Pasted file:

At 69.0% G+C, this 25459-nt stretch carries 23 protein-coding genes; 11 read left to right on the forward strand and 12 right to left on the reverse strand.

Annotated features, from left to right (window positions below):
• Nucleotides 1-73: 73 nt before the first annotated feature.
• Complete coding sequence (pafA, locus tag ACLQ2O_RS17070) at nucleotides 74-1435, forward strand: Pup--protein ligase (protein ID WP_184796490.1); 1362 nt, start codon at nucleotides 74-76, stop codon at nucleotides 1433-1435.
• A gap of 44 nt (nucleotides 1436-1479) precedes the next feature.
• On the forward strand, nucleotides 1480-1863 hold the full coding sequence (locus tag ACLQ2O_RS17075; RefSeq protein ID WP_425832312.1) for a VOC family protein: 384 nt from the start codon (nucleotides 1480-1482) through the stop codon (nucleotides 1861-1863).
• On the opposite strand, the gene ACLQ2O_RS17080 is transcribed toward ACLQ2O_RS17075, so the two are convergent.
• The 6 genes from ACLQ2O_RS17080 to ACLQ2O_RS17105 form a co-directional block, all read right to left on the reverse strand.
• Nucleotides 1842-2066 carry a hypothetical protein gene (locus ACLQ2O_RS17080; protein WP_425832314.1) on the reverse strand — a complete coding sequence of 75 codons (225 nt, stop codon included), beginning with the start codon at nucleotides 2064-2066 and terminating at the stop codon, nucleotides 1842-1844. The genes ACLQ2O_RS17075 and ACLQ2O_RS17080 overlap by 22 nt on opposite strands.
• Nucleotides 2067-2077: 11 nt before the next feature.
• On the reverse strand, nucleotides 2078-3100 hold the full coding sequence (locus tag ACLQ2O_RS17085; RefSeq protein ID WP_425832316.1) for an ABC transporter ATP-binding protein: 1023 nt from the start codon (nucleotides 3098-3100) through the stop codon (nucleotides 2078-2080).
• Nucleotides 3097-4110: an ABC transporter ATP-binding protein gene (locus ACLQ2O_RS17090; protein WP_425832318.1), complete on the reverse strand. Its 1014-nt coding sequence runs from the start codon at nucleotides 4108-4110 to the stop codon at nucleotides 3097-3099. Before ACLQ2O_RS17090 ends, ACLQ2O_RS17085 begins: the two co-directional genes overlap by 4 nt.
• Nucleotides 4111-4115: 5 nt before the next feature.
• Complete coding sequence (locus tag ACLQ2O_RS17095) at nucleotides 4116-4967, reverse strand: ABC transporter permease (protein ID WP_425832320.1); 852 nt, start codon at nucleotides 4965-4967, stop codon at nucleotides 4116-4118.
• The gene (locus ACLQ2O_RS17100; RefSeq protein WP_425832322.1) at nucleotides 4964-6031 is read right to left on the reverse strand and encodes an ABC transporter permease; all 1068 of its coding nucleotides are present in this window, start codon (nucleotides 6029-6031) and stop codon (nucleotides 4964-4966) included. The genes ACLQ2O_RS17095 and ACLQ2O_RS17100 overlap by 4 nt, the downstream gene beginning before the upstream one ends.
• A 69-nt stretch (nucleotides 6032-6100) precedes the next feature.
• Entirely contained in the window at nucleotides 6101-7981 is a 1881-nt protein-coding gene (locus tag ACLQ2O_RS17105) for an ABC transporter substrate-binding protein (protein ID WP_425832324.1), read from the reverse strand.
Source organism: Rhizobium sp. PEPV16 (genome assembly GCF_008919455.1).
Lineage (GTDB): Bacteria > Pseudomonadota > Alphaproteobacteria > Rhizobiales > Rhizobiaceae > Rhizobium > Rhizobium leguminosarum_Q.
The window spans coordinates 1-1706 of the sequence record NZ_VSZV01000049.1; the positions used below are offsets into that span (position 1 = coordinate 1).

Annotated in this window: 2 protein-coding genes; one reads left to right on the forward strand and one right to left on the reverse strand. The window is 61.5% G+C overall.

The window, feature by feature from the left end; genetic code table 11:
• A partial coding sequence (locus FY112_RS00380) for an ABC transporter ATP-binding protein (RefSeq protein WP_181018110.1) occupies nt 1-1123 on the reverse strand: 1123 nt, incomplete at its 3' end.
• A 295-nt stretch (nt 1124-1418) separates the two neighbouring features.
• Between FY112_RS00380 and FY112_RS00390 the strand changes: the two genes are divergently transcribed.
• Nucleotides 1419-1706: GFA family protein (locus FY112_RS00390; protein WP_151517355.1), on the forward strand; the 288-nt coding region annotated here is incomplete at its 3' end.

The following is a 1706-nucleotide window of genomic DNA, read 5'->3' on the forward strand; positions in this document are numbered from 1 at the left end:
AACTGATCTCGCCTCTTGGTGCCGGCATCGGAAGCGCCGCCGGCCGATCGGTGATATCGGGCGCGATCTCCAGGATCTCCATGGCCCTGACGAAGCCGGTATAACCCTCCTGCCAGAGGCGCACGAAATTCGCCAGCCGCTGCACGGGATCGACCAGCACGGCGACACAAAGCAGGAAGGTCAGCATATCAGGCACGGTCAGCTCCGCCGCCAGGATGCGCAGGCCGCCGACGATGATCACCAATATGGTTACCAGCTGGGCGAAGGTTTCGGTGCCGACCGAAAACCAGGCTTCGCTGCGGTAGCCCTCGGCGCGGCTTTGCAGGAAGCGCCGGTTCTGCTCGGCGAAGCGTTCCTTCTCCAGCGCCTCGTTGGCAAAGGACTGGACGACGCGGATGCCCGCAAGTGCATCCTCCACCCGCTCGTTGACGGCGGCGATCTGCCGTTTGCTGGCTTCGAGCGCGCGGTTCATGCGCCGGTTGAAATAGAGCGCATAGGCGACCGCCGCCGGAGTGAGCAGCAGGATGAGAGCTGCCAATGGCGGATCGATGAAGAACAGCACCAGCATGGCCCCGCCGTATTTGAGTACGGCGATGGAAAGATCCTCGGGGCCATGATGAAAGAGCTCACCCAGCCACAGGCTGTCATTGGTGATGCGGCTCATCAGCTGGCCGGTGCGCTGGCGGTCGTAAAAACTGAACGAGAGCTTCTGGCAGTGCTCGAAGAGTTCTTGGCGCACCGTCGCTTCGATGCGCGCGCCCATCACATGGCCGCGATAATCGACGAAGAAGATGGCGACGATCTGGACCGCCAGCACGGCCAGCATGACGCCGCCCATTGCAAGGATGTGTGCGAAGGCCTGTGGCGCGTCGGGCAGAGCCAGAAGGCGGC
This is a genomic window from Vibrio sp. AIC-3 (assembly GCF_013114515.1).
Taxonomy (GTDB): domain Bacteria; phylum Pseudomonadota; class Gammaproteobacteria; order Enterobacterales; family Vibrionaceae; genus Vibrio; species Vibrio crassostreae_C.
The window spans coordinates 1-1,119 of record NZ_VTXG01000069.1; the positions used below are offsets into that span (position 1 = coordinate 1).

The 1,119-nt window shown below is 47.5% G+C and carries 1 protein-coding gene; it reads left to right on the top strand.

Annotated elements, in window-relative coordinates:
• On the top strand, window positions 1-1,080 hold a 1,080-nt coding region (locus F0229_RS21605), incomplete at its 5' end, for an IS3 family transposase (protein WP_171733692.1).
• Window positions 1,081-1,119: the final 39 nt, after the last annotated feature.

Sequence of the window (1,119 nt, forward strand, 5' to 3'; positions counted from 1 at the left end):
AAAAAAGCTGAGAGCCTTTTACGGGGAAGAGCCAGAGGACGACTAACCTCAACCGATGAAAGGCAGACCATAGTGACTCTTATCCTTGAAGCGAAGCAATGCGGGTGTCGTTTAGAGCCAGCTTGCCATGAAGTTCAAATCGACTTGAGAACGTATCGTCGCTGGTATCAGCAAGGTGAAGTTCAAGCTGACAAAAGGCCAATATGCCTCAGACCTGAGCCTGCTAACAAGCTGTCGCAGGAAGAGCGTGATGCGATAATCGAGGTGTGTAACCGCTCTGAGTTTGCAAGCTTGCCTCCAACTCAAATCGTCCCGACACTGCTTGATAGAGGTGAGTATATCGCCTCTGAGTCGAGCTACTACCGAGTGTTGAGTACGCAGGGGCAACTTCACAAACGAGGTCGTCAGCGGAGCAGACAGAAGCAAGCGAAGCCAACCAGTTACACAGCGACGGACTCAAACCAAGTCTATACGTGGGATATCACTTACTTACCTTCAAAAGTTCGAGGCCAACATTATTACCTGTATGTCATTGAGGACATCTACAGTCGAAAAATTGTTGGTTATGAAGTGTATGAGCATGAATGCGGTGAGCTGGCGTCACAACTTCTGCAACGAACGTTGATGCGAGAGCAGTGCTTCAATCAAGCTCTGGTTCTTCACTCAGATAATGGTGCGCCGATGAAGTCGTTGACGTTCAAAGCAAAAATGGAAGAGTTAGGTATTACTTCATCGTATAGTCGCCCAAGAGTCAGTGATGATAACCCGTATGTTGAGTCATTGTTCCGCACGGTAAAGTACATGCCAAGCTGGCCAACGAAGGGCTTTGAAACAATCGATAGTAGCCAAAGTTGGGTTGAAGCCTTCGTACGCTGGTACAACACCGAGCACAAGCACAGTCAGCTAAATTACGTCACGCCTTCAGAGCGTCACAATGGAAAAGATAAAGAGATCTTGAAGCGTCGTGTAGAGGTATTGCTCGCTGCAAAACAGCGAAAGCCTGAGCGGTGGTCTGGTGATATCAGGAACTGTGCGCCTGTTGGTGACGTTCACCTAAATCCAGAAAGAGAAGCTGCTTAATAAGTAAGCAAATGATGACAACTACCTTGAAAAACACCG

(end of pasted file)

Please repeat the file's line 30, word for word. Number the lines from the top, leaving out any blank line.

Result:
Taxonomy (GTDB): domain Bacteria; phylum Pseudomonadota; class Gammaproteobacteria; order Enterobacterales; family Vibrionaceae; genus Vibrio; species Vibrio crassostreae_C.